A million homes sitting empty, ABS Census reveals

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AUSTRALIA is currently facing a housing crisis but there are one million vacant homes across the country, representing just over 10% of the total number of homes, according to the newly released Census figures, while the types of housing being built are not reflective of living habits as Australia faces supply and affordability issues.

The Australian Bureau of Statistics Census data shows about 70% of Australia’s 10.8 million private dwellings are detached houses. Townhouses make up 13% and about 16% are apartments, and are lived in by around 2.5 million people, or about 10% of the population.

According to the Census, 1,043,776 homes of 10.8 million total dwellings were vacant.

More than 70% of the population lives in family households, while 25.6% of people are living solo and 3.9% in share houses.

Declining household size is part of a broader trend as the population ages and couples form families later in life. Household size declined by 0.053 per household in the past five years, from 2.594 people per household to 2.541.

“Although this change seems small, the decline in household size is enough to drive demand for just under 200,000 dwellings needed over the past five years to meet this dispersion,” said PowerHousing Australia CEO Nicholas Proud.

In line with previous Census results, Australia’s homeownership rate is continuing to stall, sitting at 65.93%. This is actually higher than the 65.43% in 2016, but below the 67.8% of 1996. Then, 41.6% of people owned their home outright, compared to 31.0% now. This is despite the first-home buyer and home builder grants activated during the pandemic that drove a record amount of first-home buyer activity early in 2021.

Proud said there is clearly a strong demand for new housing, but Australian housing construction also seems out of step with the reality of the needs of Australians. Three-person and larger households have declined as a proportion of households. Couple households have remained steady, whilst single-person households have increased notably from 24.42% of households in 2016 to 25.56% in 2021.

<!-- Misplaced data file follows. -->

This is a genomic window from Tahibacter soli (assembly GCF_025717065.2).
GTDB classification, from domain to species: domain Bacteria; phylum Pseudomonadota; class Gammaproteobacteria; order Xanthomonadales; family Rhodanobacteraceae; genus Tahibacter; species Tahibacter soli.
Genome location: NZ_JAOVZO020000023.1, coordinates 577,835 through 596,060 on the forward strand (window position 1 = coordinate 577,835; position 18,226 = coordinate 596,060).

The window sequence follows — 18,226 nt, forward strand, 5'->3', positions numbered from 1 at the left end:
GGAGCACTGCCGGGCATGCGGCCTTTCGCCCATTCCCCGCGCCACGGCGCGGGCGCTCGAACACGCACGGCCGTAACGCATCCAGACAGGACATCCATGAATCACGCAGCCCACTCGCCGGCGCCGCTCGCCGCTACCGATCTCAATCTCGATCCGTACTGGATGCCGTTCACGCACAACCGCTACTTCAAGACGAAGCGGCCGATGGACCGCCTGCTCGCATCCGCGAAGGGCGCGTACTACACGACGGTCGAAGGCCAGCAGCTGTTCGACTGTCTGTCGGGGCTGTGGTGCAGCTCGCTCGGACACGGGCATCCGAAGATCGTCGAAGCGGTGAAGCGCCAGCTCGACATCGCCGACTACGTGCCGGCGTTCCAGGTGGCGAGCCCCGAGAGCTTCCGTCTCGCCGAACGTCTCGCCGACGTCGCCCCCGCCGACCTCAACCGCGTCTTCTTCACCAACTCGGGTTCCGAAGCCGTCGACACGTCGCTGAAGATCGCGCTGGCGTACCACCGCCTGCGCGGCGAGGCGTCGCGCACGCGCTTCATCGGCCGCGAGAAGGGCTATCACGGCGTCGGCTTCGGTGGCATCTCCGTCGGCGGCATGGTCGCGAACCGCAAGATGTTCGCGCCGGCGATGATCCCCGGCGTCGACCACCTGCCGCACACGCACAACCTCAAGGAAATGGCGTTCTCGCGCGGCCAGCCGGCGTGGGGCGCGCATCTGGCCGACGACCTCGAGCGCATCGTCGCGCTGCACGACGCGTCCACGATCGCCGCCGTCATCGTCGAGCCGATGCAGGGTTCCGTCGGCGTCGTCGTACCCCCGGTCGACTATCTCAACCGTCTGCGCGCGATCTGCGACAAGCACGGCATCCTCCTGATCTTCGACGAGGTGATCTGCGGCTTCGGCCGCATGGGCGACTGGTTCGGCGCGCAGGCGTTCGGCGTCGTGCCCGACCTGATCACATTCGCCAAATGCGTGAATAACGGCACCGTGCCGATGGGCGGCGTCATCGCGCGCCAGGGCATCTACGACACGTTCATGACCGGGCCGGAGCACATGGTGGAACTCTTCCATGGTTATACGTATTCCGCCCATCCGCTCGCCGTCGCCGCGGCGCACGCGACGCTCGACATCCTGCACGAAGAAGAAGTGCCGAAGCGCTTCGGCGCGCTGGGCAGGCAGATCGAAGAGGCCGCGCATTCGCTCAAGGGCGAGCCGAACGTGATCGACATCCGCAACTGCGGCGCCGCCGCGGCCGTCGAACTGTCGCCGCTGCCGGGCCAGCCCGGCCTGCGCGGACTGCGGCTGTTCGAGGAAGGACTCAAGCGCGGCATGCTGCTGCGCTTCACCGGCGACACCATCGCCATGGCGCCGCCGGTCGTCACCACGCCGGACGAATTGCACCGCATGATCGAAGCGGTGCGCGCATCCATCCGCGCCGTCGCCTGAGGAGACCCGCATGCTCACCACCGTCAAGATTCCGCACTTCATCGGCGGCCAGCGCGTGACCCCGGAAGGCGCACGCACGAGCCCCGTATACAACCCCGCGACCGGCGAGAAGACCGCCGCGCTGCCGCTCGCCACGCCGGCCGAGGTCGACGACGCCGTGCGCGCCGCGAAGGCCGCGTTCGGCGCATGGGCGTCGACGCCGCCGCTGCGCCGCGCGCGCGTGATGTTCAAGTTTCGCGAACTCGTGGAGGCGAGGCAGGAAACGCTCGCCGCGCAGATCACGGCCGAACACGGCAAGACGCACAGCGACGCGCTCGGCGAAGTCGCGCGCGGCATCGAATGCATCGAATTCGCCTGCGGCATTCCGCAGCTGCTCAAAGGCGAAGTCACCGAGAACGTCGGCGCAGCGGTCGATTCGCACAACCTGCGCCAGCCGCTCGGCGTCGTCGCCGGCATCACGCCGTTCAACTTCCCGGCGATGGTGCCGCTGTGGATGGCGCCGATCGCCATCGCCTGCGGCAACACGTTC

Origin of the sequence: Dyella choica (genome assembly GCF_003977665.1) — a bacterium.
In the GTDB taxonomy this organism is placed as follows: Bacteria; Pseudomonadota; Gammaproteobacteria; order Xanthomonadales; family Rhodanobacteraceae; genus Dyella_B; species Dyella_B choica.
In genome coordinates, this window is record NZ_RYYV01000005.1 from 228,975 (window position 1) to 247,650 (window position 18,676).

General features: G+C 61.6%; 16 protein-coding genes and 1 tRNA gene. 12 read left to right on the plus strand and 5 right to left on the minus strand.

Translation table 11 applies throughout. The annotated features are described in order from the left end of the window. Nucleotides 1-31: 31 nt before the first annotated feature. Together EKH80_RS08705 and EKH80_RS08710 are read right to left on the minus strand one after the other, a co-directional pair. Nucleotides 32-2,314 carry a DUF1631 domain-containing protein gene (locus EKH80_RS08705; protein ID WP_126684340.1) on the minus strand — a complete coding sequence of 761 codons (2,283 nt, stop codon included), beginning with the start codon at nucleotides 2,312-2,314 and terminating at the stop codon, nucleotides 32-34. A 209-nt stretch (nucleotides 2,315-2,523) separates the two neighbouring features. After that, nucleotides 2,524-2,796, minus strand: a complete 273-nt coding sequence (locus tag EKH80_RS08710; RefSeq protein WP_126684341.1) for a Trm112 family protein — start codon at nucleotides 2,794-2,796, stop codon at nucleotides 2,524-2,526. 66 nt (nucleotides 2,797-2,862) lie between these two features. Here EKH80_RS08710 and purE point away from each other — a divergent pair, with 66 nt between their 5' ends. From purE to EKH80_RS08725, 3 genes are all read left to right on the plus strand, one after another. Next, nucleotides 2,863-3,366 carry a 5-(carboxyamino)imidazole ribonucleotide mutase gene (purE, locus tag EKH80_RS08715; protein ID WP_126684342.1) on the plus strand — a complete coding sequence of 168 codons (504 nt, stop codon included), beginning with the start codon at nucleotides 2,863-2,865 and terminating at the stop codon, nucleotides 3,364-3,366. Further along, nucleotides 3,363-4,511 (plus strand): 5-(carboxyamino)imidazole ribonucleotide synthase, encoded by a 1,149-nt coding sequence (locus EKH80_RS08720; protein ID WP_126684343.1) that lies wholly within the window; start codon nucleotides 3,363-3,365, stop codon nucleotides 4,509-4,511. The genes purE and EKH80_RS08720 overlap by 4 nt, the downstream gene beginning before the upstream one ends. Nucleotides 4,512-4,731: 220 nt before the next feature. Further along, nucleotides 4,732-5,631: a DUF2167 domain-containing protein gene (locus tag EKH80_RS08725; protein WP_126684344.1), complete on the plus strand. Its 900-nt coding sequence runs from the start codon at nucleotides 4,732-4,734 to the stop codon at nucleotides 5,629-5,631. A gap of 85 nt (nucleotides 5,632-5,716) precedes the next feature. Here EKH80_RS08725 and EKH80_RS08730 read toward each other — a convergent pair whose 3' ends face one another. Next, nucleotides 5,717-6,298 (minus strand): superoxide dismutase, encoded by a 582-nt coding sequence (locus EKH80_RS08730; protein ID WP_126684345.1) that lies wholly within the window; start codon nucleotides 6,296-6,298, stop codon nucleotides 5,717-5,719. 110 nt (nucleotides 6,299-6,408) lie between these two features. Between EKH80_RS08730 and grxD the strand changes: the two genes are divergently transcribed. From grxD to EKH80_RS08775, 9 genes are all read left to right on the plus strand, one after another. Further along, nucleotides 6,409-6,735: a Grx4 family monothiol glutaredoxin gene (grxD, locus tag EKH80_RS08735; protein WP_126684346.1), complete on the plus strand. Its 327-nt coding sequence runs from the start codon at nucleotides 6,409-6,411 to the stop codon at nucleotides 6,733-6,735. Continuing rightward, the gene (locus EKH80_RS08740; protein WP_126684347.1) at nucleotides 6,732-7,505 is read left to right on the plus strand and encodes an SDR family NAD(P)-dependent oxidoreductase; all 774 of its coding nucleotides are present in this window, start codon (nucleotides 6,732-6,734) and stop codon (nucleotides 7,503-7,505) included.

“Australia’s houses are not geared to facilitate this increasing number of single-person households,” Proud said. The number of single-bedroom dwellings increased by 77,429 to 488,681 in 2021. This compares to the number of single-person households increasing by 347,205 to 2,370,742. Meanwhile, the proportion of houses with four or more bedrooms increased from 32.23% in 2016 to 34.76% in 2021.

“When there are so many people facing rental stress and homelessness, there is clearly a need to re-examine the types of housing being built,” Proud said. Observers believe conditions are ripe for the fledgling build-to-rent sector as a result – and the Census show the number of Australians are also now renters rather than homebuyers, sitting at 30.64% of the population or a total or 2.8 million people.

“Yet, the Australian housing market isn’t geared to create affordable and secure rental housing supply,” Proud said. National median rents increased by $35 from $340 to $375 per week, a 10% increase over five years. The number of owners and tenants committing 30% or more of their income to mortgage and rents respectively dropped over the five year period. For households with a mortgage that lifted from 67.3% to 74% over five years, while in the rental market it rose from 52.5% to 58.7%.

“Clearly, these national statistics do not include the large increases in rents over the months since August last year, as recorded in the CPI and the CoreLogic rental indices,” Proud said, while they also do not take into account the recent interest rate rises, inflation and cost-of-living pressures.

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